MEXICO CITY — Evo Morales, the ousted president of Bolivia, now lives in exile on a military base in Mexico City, where he says he spends much of the day taking calls from Bolivians pleading for his help.
More than 3,000 miles from his country, where politicians are threatening to have him arrested if he returns, Mr. Morales is still trying to carry on as the president who delivers for his constituents — in his eyes, the savior of Bolivia.
And yet, Mr. Morales seemed to acknowledge during an interview that his time in power — and his worldwide renown as Bolivia’s first Indigenous president — had come to an end.
After almost 14 years in power, he left the country with what he said was little more than the clothes on his back. He had run for a fourth term, and declared himself the winner, but the election result was in dispute.
With protesters blocking the streets, and his police and military turning against him, he was spirited out of the country by a Mexican military plane and arrived in Mexico City on Nov. 12. It all happened so fast that he left behind his Bolivian passport, he said.
“I am already Mexican. Look,” he joked, brandishing his new Mexican immigration permit at the start of an interview at the offices of The New York Times in Mexico City on Friday.
He was driven to the interview in a sport utility vehicle and hustled from the street into the building by Mexico’s equivalent of the secret service.
In a photo session, he raised a fist in the defiant gesture of a revolutionary leader.
He said that he is still the president of his country, at least until Jan. 22, when his term officially ends, and should be allowed to return to Bolivia to finish out the last two months of his presidency.
“Here, what can we do?” he asked, regret in his voice. “We have to defend, not just defend Evo, defend the social programs.”
He is convinced that there is a resounding call for him to return to Bolivia, and that the country cannot progress without him.
But events in Bolivia’s administrative capital, La Paz, have rushed forward since he left. Amid continuing protests by his supporters and violent crackdowns by security forces, his own party and the opposition are working on passing legislation that would pave the way for new elections, The Associated Press reported.
He shrugged off statements from some in his own party that they will run new candidates in new elections, declaring that it’s only “some compañeros who I think are not listening to the people’s clamorous demand.”
He promised to support his party’s candidate for president, calling it an obligation. And he added that now that he is “freed from being president,” he will have more time to campaign for his party’s candidates.
In a tone far more subdued than in some other recent public appearances, he spoke nostalgically about his country. He said that he missed the coca leaf — a stimulant that many Bolivians chew: He is the longtime leader of the union of coca growers.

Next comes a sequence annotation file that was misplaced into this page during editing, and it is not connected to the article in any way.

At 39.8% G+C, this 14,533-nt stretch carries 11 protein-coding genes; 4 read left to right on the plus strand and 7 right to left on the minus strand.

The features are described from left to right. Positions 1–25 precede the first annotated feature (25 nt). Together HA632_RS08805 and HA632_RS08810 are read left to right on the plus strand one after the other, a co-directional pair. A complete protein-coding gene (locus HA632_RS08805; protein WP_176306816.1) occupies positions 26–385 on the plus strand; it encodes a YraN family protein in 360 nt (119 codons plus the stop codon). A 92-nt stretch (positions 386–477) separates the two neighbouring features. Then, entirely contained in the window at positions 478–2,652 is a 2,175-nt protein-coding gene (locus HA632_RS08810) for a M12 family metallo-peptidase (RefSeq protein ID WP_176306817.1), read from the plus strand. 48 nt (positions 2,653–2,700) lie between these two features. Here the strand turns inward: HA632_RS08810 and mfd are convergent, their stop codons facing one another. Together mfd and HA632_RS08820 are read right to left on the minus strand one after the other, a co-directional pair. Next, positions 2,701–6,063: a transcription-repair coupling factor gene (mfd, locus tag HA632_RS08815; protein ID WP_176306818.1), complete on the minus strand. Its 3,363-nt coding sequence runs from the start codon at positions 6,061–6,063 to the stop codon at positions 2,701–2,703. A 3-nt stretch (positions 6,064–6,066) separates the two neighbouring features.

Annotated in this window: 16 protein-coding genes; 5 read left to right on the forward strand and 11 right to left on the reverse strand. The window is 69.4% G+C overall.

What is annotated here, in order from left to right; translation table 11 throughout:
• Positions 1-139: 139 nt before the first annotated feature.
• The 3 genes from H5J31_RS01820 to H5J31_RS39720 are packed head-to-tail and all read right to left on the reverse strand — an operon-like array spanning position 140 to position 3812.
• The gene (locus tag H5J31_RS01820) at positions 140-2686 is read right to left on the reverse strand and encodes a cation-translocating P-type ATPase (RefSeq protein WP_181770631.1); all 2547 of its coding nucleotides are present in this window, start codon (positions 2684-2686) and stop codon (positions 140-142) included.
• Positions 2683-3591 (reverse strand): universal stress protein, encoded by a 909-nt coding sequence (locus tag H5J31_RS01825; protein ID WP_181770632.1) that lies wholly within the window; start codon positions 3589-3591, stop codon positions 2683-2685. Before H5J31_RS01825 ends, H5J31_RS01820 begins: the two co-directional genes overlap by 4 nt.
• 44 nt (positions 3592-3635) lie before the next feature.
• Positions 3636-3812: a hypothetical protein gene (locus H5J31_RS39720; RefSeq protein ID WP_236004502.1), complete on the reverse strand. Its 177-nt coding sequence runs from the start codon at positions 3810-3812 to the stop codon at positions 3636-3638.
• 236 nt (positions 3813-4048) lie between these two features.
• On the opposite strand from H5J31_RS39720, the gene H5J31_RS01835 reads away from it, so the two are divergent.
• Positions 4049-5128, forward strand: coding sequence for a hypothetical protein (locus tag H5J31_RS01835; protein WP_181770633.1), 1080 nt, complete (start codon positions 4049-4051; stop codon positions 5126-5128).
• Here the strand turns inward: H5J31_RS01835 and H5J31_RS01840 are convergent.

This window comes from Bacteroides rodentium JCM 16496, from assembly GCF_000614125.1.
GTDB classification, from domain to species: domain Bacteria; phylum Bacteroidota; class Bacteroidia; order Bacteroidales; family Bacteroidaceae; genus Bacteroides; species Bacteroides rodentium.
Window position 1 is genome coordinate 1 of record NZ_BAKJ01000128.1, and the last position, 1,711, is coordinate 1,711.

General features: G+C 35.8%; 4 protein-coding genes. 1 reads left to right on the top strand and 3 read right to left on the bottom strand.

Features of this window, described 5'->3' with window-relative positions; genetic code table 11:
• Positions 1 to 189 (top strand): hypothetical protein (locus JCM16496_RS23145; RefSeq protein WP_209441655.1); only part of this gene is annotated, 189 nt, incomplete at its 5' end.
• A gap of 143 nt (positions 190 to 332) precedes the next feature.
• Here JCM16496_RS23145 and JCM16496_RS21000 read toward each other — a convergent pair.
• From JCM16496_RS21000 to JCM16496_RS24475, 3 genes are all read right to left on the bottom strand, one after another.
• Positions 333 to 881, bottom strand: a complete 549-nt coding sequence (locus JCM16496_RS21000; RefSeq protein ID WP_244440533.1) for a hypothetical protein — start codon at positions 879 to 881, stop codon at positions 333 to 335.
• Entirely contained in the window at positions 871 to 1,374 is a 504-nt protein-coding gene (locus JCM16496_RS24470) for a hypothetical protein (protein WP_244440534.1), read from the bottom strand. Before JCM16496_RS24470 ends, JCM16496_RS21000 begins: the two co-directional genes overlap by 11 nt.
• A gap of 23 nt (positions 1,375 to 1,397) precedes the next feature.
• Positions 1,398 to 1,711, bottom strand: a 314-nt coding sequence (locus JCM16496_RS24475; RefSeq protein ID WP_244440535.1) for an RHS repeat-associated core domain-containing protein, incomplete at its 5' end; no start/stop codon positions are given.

He joked that Mexican food was a little too spicy, and that he had to learn to eat tortillas instead of quinoa.
The Mexican government offered Mr. Morales asylum and welcomed him as it would a dignitary: He was greeted by the foreign minister when he landed in Mexico City and named a distinguished guest by the city’s mayor.
President Andrés Manuel López Obrador assigned military officers who belonged to the disbanded presidential guard to protect him. The government settled him into a military facility that he has been told not to identify for security reasons.
He admitted that he now feels caged, beginning his days with a jog in the base’s gym at 6 a.m. He lives there with a small entourage that accompanied him into exile, including his vice president, Alvaro García Linera, and his health minister, Dr. Gabriela Montaño.
His two children, he said, were expected to arrive in Argentina on Saturday, and were not planning to come to Mexico.
He spends his days giving interviews to the media, he said, his voice trailing off.
He spoke with longing for the days when he traveled through Bolivia with the power to oversee the building of public projects for Bolivia’s Indigenous communities, the poorest people in one of the poorest countries in South America.
“I miss that,” he said. “Delivering public works, approving new works, knowing Bolivia better, its needs. That is the job. For me you do not govern just in the palace, you govern in every part of the country.”
But he had no regrets, he said — not about his decision to run for a fourth term, or the presidential election in October that set off rioting after he declared that he had won.
He said that he resigned the presidency three weeks later to save the lives of his supporters whose houses had been burned down by opponents.
He decided to leave for Mexico he said, to save lives, perhaps even his own. He said that a member of his security team had showed him an anonymous text message claiming that there was a $50,000 bounty on his head to arrest or even kill him.
It was not the step that a revolutionary would take, he acknowledged, quoting Fidel Castro’s slogan “Fatherland or Death.” He said that he resisted at first, but his ministers persuaded him to leave.
The Mexican government sent a plane but for hours it was unable to land, as the Bolivian military placed bureaucratic obstacles in its way. Finally, a full day after he resigned, the plane took off.
“When we were in the airplane, I said, ‘our lives are safe,’” he recalled.
While he was on his way out, he said he heard that the United States government had spoken to his foreign minister and offered to send its own plane to take him out of the country. He said that he had joked, “Maybe they will take me to Guantánamo.”
Washington and his political opponents were determined to keep him out of Bolivia, he said.
“I am not desperate to be president, but they should give me my political rights, so that I can go back,” he said. “Why are they so afraid of Evo?”